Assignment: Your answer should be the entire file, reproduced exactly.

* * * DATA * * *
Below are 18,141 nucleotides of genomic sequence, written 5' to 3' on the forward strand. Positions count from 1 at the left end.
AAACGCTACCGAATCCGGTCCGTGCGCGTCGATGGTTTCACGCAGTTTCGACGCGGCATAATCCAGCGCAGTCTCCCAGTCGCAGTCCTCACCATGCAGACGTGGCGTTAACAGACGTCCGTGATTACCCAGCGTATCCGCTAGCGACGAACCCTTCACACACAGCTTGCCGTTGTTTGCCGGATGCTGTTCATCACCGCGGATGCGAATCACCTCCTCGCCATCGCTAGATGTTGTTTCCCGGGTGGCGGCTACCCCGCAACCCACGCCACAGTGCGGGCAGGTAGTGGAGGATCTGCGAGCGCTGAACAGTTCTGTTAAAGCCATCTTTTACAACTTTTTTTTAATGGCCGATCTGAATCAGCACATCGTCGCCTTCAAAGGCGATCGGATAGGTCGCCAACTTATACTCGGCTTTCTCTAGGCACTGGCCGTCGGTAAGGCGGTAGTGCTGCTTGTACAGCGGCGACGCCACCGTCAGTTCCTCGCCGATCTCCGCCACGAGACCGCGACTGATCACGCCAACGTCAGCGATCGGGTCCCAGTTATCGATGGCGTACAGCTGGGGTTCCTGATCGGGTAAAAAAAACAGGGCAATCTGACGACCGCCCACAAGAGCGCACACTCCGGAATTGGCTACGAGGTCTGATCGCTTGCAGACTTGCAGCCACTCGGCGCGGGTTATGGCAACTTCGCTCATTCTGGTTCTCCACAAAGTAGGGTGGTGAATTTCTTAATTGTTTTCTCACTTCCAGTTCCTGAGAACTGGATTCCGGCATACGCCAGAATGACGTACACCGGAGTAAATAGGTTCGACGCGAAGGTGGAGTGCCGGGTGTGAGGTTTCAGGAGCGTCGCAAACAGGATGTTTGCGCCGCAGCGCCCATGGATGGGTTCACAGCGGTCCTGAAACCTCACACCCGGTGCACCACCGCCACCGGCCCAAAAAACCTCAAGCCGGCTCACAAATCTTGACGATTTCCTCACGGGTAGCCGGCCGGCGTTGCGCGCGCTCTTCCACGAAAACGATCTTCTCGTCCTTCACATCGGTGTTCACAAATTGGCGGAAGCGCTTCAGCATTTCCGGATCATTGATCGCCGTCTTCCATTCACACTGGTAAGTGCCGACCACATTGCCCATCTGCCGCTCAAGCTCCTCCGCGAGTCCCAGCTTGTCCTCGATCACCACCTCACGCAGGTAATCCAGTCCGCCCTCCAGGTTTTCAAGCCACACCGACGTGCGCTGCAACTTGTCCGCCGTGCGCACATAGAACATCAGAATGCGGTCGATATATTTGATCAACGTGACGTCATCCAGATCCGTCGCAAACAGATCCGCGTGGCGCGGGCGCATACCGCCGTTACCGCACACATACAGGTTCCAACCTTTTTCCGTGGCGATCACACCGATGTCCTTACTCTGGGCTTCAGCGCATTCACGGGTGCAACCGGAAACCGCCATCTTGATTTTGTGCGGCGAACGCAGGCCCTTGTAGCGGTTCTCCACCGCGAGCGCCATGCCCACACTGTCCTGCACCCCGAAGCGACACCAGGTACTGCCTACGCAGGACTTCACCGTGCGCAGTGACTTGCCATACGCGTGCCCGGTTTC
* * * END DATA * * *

Below are 18,141 nucleotides of genomic sequence, written 5' to 3' on the forward strand. Positions count from 1 at the left end.
AAACGCTACCGAATCCGGTCCGTGCGCGTCGATGGTTTCACGCAGTTTCGACGCGGCATAATCCAGCGCAGTCTCCCAGTCGCAGTCCTCACCATGCAGACGTGGCGTTAACAGACGTCCGTGATTACCCAGCGTATCCGCTAGCGACGAACCCTTCACACACAGCTTGCCGTTGTTTGCCGGATGCTGTTCATCACCGCGGATGCGAATCACCTCCTCGCCATCGCTAGATGTTGTTTCCCGGGTGGCGGCTACCCCGCAACCCACGCCACAGTGCGGGCAGGTAGTGGAGGATCTGCGAGCGCTGAACAGTTCTGTTAAAGCCATCTTTTACAACTTTTTTTTAATGGCCGATCTGAATCAGCACATCGTCGCCTTCAAAGGCGATCGGATAGGTCGCCAACTTATACTCGGCTTTCTCTAGGCACTGGCCGTCGGTAAGGCGGTAGTGCTGCTTGTACAGCGGCGACGCCACCGTCAGTTCCTCGCCGATCTCCGCCACGAGACCGCGACTGATCACGCCAACGTCAGCGATCGGGTCCCAGTTATCGATGGCGTACAGCTGGGGTTCCTGATCGGGTAAAAAAAACAGGGCAATCTGACGACCGCCCACAAGAGCGCACACTCCGGAATTGGCTACGAGGTCTGATCGCTTGCAGACTTGCAGCCACTCGGCGCGGGTTATGGCAACTTCGCTCATTCTGGTTCTCCACAAAGTAGGGTGGTGAATTTCTTAATTGTTTTCTCACTTCCAGTTCCTGAGAACTGGATTCCGGCATACGCCAGAATGACGTACACCGGAGTAAATAGGTTCGACGCGAAGGTGGAGTGCCGGGTGTGAGGTTTCAGGAGCGTCGCAAACAGGATGTTTGCGCCGCAGCGCCCATGGATGGGTTCACAGCGGTCCTGAAACCTCACACCCGGTGCACCACCGCCACCGGCCCAAAAAACCTCAAGCCGGCTCACAAATCTTGACGATTTCCTCACGGGTAGCCGGCCGGCGTTGCGCGCGCTCTTCCACGAAAACGATCTTCTCGTCCTTCACATCGGTGTTCACAAATTGGCGGAAGCGCTTCAGCATTTCCGGATCATTGATCGCCGTCTTCCATTCACACTGGTAAGTGCCGACCACATTGCCCATCTGCCGCTCAAGCTCCTCCGCGAGTCCCAGCTTGTCCTCGATCACCACCTCACGCAGGTAATCCAGTCCGCCCTCCAGGTTTTCAAGCCACACCGACGTGCGCTGCAACTTGTCCGCCGTGCGCACATAGAACATCAGAATGCGGTCGATATATTTGATCAACGTGACGTCATCCAGATCCGTCGCAAACAGATCCGCGTGGCGCGGGCGCATACCGCCGTTACCGCACACATACAGGTTCCAACCTTTTTCCGTGGCGATCACACCGATGTCCTTACTCTGGGCTTCAGCGCATTCACGGGTGCAACCGGAAACCGCCATCTTGATTTTGTGCGGCGAACGCAGGCCCTTGTAGCGGTTCTCCACCGCGAGCGCCATGCCCACACTGTCCTGCACCCCGAAGCGACACCAGGTACTGCCTACGCAGGACTTCACCGTGCGCAGTGACTTGCCATACGCGTGCCCGGTTTC